The U.S. Naval Academy announced yesterday that it was expelling 15 midshipmen for drug offenses, the final toll of the worst drug scandal at the academy in more than 20 years.
Those implicated used LSD and marijuana, said Lt. Scott Allen, an academy spokesman, saying that 10 were members of this year's class, two were juniors and three were sophomores. Twelve of those expelled are men and three are women.
Besides those whose expulsions were announced yesterday, five other midshipmen -- four senior men and a sophomore woman -- were court-martialed this spring for using and selling LSD and marijuana, and each received either suspended prison sentences or jail terms.
The expulsions, which must be approved by Navy Secretary John H. Dalton, show the Navy's "zero tolerance" for drug offenses but do not indicate a widespread drug problem at the elite training school for Navy and Marine officers, Allen said.
"We feel we've done a thorough investigation," he said. "I think we're very confident we've rooted out the problem."
Allen noted that when the drug investigation began last October, the entire 4,000-member brigade was tested for drugs within 48 hours and all tests were negative. Midshipmen also are tested randomly, he said. Each week three of the 30 military companies are subject to urinalysis testing.
The drug scandal was part of a rash of wrongdoing during the past year that included a car theft ring, breaking and entering, and allegations of sexual misconduct.
Fourteen of the midshipmen were found guilty in administrative hearings that continued into late July, Allen said.
The fifteenth was discharged for failing to report drug use by another midshipman.
Seniors will be required to pay back $85,000 for their taxpayer-supported education, while juniors will have to pay $60,000, Allen said.
The investigation began with a sting operation conducted in October at a Glen Burnie motel after authorities received a tip from a midshipman. Posing as drug dealers, agents of the Naval Criminal Investigative Service sold LSD to two midshipmen they later arrested.
Initially, 24 midshipmen were implicated in the drug scandal, Allen said. The remaining four were either found innocent or there was not enough evidence to warrant a conduct hearing.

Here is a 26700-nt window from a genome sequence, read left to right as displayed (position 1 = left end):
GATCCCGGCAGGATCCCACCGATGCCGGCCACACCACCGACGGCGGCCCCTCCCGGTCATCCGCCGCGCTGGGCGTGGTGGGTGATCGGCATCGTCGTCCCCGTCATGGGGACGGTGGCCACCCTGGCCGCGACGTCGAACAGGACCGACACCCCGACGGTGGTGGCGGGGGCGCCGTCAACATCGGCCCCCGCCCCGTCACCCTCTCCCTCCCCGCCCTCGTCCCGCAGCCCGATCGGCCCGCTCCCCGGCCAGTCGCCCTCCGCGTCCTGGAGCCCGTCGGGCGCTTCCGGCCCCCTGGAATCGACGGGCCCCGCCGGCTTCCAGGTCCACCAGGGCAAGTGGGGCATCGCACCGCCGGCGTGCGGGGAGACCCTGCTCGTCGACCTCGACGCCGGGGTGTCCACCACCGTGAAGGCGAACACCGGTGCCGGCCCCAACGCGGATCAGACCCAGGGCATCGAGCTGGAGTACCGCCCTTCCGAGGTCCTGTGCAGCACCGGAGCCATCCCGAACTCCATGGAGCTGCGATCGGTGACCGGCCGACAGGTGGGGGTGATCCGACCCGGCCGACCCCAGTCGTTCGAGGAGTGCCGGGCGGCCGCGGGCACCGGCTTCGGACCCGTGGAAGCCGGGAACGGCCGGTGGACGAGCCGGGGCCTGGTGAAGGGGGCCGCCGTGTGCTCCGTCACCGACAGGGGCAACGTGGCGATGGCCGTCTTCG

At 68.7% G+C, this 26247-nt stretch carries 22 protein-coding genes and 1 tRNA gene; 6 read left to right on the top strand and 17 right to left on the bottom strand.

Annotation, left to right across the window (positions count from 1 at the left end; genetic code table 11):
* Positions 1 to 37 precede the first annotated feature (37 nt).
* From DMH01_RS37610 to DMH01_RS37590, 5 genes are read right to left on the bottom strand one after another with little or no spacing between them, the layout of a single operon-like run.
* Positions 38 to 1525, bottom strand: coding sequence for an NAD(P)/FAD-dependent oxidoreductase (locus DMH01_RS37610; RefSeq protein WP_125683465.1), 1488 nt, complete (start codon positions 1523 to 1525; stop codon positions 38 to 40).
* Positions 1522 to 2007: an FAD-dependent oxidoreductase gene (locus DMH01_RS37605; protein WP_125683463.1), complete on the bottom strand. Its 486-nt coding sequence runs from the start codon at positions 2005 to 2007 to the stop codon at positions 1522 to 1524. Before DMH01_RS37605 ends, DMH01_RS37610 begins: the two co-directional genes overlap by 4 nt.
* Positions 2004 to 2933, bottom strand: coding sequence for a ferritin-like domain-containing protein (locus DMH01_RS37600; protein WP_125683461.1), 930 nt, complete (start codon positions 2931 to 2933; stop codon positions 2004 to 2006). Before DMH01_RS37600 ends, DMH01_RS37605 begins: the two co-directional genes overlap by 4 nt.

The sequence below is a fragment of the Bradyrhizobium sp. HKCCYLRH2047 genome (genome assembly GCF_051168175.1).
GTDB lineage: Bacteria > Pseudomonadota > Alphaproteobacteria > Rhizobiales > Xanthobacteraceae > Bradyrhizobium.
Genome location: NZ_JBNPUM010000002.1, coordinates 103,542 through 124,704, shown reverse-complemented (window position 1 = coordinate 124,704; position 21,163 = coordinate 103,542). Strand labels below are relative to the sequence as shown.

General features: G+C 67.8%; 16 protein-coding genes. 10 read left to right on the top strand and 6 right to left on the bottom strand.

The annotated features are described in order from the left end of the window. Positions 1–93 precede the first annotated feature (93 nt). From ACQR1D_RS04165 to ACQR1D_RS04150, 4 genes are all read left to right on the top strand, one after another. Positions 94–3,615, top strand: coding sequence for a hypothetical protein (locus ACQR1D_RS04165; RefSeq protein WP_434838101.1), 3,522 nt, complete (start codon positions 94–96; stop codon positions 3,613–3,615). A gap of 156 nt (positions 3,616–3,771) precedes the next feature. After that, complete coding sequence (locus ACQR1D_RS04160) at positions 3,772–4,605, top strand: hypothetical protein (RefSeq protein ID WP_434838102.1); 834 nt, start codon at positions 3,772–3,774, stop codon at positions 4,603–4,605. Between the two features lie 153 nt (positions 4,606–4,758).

Some midshipmen say LSD is the drug of choice because it is difficult to detect through testing: After a day or so there is no trace in the body.
Most of the 24 students investigated in the drug scandal were not part of any organized ring, a number of midshipmen said in interviews. Their cases were related only because they were accused after the October sting operation led academy leaders to demand that anyone who knew about drug use notify authorities.
One midshipman from New Jersey, who resigned this year as a sophomore while under investigation for LSD use, said his roommates purchased three doses of LSD from another midshipman in January 1995. It was a Saturday night, and they were preparing to go to the Annapolis Mall to celebrate their first night of liberty after several months of being restricted to campus for violating the prohibition on freshmen drinking alcohol.
In October, they were called in and accused of possession and use of LSD, based on a report from a midshipman whose identity they do not know.
The New Jersey man said drug use at the academy was far less widespread than at any civilian college, partly because of the surprise urine tests given to midshipmen periodically.
"If you go out on a weekend and smoke pot, you come back and there's a [drug] test and you'll get caught," he said. "That's why LSD got popular. You use LSD on a weekend and the [drug] test won't catch you."
A May academy graduate from Ohio, who was not implicated but who knew several of those involved, expressed anger that all midshipmen have been tarred with the brush of the drug scandal.
"Ninety-nine percent of the brigade was furious at these people who were using drugs," the graduate said.
Like other midshipmen, he insisted that drugs are extremely rare at the academy.
Pub Date: 8/07/96